Cork and rubber gaskets are commonly used in sealing flanges where there is contact with oil, fuel or natural gas and where bolting pressure is somewhat low. Both cork and
cork/rubber gaskets are excellent when mating surfaces have possible imperfections or don't perfectly mate as they will conform to the surfaces.
Benefits of Cork
When most people think of cork, the top of their favorite bottle of wine comes to mind. However, cork has long been used is gasketing applications. Cork comes from the bark of the Cork tree, which is found in the Mediterranean. When used in gasketing, the cork is ground into pieces and bound together using a “binder.” The binder can be a simple glue or resin, or can incorporate rubber, carbon or other materials that carry additional benefits.
While less popular than other gasket materials, cork does offer certain unique benefits. For example, it is:
- Natural and lightweight
- Extremely compressible
- Excellent memory when pressure is removed
- Highly abrasion resistant
- Fire retardant
- Highly water resistant
- Low conductivity to heat, noise & vibration
- Sustainable - the cork trees regenerate after bark is harvested
Benefits of Cork Rubber
When used for gasketing, cork is very resilient, meaning it can be compressed in one direction without losing dimension in the other direction. Cork is commonly blended with rubber granules when used in gasket applications. The proportion of cork vs rubber varies with different blends. The most common rubber used in this material is nitrile, neoprene and a blend of various rubbers. The rubber choice is typically dependent on the application and what the product will come in contact with.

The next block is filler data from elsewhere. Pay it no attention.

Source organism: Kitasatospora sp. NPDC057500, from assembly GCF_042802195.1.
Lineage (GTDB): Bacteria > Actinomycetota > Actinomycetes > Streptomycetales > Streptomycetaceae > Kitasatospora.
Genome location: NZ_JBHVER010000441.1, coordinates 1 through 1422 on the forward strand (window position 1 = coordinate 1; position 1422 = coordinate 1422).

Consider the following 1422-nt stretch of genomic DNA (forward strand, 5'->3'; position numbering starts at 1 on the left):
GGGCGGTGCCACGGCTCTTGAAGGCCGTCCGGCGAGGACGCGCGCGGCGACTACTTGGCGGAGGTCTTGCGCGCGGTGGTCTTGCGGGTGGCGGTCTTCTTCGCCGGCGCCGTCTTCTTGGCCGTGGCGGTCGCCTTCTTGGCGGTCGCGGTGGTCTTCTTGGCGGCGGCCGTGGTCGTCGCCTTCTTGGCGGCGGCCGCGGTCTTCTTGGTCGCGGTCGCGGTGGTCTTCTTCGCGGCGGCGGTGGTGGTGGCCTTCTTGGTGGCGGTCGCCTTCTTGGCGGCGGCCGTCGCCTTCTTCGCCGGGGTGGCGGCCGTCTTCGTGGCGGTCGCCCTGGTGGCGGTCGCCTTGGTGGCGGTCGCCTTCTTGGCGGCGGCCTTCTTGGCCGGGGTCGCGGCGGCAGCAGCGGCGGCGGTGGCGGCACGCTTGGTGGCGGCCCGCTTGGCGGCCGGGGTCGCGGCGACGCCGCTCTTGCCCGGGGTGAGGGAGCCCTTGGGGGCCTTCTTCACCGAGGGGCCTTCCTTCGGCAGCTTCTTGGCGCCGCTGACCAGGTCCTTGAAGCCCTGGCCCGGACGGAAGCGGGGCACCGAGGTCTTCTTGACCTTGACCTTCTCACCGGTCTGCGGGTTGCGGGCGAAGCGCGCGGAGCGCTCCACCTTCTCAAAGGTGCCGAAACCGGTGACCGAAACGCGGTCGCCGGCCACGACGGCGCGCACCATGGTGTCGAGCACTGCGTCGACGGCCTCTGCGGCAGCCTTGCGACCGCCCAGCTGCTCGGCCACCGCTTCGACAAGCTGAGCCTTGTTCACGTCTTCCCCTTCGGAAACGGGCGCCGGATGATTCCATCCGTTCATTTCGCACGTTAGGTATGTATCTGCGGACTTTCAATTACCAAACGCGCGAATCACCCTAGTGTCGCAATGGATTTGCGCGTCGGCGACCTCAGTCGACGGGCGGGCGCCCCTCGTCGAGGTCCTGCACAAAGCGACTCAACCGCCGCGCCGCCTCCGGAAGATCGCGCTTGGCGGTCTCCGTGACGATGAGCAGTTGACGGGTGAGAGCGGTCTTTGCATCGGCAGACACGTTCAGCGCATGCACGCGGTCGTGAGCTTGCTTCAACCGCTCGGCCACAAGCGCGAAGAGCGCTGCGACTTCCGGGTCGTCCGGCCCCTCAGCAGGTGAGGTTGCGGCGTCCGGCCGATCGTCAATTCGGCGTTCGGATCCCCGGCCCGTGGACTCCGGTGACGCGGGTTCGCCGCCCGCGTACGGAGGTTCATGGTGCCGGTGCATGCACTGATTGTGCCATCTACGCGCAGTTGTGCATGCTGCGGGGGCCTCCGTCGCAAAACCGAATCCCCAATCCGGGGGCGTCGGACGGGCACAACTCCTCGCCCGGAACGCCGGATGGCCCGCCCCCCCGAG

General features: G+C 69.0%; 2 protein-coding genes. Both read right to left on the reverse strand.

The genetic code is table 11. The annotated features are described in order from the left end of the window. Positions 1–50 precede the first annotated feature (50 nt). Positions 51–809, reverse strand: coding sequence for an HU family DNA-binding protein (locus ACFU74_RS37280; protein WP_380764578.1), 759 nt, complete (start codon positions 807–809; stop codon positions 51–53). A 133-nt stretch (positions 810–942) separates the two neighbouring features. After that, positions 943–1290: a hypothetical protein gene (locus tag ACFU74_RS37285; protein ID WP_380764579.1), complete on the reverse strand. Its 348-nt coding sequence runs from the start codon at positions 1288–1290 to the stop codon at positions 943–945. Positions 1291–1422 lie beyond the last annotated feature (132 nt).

The benefits of using rubber with cork are:
- Rubber makes the cork more dense and eliminates pathways that can cause leaks
- The choice of rubber can control the swell of the material to provide an optimum seal. The choice of rubber is also determined by the chemicals or oils that the product will come in contact with.
- Rubber makes the cork more stable
- Rubber extends the shelf life of the material
Cork and Cork Rubber Materials:
- Cork Composition
- Cork Friction
- Cork and nitrile/neoprene/rubber blends